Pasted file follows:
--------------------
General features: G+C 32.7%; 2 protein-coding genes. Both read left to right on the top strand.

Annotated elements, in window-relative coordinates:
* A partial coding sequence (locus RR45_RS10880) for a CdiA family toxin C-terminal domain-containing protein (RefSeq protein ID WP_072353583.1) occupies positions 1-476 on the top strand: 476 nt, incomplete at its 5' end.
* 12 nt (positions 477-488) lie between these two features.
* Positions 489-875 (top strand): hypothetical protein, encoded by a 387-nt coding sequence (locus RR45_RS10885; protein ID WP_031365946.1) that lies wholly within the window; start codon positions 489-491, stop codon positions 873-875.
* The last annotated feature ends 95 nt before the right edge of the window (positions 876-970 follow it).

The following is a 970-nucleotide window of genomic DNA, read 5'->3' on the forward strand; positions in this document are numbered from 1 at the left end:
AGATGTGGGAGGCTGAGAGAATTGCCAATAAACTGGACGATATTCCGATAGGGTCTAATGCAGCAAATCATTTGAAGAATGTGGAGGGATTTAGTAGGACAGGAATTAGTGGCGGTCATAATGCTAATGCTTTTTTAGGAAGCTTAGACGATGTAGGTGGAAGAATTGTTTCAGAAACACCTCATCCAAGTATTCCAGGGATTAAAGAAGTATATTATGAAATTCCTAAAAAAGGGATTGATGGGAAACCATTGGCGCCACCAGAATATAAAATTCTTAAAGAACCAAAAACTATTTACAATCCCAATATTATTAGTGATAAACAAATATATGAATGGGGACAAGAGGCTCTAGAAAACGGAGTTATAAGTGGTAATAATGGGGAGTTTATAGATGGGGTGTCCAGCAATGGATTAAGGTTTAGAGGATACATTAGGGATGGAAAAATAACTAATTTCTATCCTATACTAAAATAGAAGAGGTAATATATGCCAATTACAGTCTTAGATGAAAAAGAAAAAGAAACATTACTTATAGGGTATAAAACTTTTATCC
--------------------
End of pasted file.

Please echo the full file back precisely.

General features: G+C 32.7%; 2 protein-coding genes. Both read left to right on the top strand.

Annotated elements, in window-relative coordinates:
* A partial coding sequence (locus RR45_RS10880) for a CdiA family toxin C-terminal domain-containing protein (RefSeq protein ID WP_072353583.1) occupies positions 1-476 on the top strand: 476 nt, incomplete at its 5' end.
* 12 nt (positions 477-488) lie between these two features.
* Positions 489-875 (top strand): hypothetical protein, encoded by a 387-nt coding sequence (locus RR45_RS10885; protein ID WP_031365946.1) that lies wholly within the window; start codon positions 489-491, stop codon positions 873-875.
* The last annotated feature ends 95 nt before the right edge of the window (positions 876-970 follow it).

The following is a 970-nucleotide window of genomic DNA, read 5'->3' on the forward strand; positions in this document are numbered from 1 at the left end:
AGATGTGGGAGGCTGAGAGAATTGCCAATAAACTGGACGATATTCCGATAGGGTCTAATGCAGCAAATCATTTGAAGAATGTGGAGGGATTTAGTAGGACAGGAATTAGTGGCGGTCATAATGCTAATGCTTTTTTAGGAAGCTTAGACGATGTAGGTGGAAGAATTGTTTCAGAAACACCTCATCCAAGTATTCCAGGGATTAAAGAAGTATATTATGAAATTCCTAAAAAAGGGATTGATGGGAAACCATTGGCGCCACCAGAATATAAAATTCTTAAAGAACCAAAAACTATTTACAATCCCAATATTATTAGTGATAAACAAATATATGAATGGGGACAAGAGGCTCTAGAAAACGGAGTTATAAGTGGTAATAATGGGGAGTTTATAGATGGGGTGTCCAGCAATGGATTAAGGTTTAGAGGATACATTAGGGATGGAAAAATAACTAATTTCTATCCTATACTAAAATAGAAGAGGTAATATATGCCAATTACAGTCTTAGATGAAAAAGAAAAAGAAACATTACTTATAGGGTATAAAACTTTTATCC